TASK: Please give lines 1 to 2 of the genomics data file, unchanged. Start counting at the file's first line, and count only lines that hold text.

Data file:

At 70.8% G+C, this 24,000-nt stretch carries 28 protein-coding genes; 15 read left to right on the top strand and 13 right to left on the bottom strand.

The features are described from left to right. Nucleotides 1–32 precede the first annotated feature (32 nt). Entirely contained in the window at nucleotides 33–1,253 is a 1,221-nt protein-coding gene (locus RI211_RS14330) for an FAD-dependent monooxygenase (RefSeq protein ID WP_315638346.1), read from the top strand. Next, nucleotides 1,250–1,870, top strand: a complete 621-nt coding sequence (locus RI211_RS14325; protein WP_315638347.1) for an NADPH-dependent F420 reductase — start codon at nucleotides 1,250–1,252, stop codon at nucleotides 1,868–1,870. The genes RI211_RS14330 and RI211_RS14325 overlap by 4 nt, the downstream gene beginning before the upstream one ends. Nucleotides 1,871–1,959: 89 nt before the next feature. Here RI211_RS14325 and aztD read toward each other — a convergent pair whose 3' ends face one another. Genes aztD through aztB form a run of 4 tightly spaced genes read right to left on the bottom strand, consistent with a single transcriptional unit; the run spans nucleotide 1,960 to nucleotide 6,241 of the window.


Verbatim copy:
At 70.8% G+C, this 24,000-nt stretch carries 28 protein-coding genes; 15 read left to right on the top strand and 13 right to left on the bottom strand.

The features are described from left to right. Nucleotides 1–32 precede the first annotated feature (32 nt). Entirely contained in the window at nucleotides 33–1,253 is a 1,221-nt protein-coding gene (locus RI211_RS14330) for an FAD-dependent monooxygenase (RefSeq protein ID WP_315638346.1), read from the top strand. Next, nucleotides 1,250–1,870, top strand: a complete 621-nt coding sequence (locus RI211_RS14325; protein WP_315638347.1) for an NADPH-dependent F420 reductase — start codon at nucleotides 1,250–1,252, stop codon at nucleotides 1,868–1,870. The genes RI211_RS14330 and RI211_RS14325 overlap by 4 nt, the downstream gene beginning before the upstream one ends. Nucleotides 1,871–1,959: 89 nt before the next feature. Here RI211_RS14325 and aztD read toward each other — a convergent pair whose 3' ends face one another. Genes aztD through aztB form a run of 4 tightly spaced genes read right to left on the bottom strand, consistent with a single transcriptional unit; the run spans nucleotide 1,960 to nucleotide 6,241 of the window.